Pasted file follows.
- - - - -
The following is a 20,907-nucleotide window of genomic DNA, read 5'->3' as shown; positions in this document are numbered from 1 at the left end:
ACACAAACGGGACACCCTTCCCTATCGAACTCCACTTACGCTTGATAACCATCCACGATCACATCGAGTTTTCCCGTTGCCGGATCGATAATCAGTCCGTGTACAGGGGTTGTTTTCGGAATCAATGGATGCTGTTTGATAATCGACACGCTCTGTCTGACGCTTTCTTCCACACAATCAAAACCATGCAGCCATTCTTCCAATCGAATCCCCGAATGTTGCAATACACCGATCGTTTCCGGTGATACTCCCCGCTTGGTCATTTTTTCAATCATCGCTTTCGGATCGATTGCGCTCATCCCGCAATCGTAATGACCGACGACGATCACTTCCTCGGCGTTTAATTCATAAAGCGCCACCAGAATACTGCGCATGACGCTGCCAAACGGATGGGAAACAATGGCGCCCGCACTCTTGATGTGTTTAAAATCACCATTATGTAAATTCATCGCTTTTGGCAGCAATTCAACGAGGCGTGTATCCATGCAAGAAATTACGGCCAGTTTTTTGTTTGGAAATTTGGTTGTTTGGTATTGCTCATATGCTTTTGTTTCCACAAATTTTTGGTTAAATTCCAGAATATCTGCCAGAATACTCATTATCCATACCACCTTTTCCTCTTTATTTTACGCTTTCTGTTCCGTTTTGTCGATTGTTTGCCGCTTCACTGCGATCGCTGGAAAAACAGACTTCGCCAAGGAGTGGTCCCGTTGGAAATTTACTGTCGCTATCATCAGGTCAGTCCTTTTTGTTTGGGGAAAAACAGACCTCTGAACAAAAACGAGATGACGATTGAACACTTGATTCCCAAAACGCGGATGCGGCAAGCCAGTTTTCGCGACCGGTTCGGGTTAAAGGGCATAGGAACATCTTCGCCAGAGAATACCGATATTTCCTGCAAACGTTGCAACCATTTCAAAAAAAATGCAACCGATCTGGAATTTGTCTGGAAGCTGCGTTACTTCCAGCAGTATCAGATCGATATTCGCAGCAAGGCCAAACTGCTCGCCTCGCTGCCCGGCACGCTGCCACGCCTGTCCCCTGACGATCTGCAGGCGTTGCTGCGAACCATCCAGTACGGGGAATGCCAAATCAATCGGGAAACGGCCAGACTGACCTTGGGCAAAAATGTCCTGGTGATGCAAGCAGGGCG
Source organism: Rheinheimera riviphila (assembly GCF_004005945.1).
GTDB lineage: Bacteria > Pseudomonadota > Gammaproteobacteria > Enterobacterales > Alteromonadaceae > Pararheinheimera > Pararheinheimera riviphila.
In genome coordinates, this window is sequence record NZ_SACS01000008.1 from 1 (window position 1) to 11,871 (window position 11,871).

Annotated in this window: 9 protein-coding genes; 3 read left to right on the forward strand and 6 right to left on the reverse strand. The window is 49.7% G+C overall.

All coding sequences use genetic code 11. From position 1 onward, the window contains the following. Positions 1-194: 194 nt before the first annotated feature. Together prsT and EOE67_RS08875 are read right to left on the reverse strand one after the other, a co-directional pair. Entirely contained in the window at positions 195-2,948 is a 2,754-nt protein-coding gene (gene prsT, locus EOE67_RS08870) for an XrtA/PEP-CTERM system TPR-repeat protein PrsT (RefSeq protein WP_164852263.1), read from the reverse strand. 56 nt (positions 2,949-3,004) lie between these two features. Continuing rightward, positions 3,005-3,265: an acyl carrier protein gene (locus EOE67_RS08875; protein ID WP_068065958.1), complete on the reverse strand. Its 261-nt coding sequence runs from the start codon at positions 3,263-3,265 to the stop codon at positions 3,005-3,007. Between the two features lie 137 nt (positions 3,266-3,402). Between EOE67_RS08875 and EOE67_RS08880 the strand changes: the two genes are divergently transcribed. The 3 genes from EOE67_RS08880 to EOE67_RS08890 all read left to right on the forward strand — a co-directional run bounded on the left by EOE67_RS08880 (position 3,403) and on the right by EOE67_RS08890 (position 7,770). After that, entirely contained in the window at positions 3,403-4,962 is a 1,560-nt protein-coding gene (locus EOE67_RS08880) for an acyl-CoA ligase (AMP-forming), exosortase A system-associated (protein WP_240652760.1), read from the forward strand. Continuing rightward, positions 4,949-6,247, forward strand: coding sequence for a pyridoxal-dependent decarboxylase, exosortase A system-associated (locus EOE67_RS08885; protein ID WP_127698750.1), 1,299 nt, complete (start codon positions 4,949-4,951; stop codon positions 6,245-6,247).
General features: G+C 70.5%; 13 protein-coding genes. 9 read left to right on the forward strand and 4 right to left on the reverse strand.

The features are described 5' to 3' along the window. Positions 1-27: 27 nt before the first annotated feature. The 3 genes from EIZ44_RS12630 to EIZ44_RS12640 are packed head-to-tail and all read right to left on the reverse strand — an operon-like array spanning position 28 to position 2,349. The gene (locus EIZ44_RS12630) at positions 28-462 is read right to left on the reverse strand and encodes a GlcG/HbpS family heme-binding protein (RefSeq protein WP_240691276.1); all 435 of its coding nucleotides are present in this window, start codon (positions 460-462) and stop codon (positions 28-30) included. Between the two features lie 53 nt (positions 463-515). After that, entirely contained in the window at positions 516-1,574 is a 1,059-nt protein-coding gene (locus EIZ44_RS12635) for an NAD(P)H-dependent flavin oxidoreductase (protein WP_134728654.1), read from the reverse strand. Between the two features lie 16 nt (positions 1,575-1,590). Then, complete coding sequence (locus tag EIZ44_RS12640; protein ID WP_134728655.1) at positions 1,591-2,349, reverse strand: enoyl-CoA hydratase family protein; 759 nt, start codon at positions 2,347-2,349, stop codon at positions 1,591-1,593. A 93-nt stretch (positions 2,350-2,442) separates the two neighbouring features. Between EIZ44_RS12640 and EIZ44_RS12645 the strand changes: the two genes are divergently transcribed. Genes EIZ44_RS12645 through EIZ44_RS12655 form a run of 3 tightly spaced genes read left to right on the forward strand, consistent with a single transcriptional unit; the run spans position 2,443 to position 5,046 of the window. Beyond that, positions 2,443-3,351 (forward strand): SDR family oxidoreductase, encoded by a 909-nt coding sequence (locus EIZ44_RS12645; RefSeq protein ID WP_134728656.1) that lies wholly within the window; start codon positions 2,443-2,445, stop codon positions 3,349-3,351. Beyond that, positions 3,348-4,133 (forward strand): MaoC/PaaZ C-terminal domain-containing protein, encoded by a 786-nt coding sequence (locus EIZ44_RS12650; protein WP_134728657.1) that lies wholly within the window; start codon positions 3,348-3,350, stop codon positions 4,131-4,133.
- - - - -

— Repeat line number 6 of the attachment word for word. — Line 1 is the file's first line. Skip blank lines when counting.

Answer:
Annotated in this window: 9 protein-coding genes; 3 read left to right on the forward strand and 6 right to left on the reverse strand. The window is 49.7% G+C overall.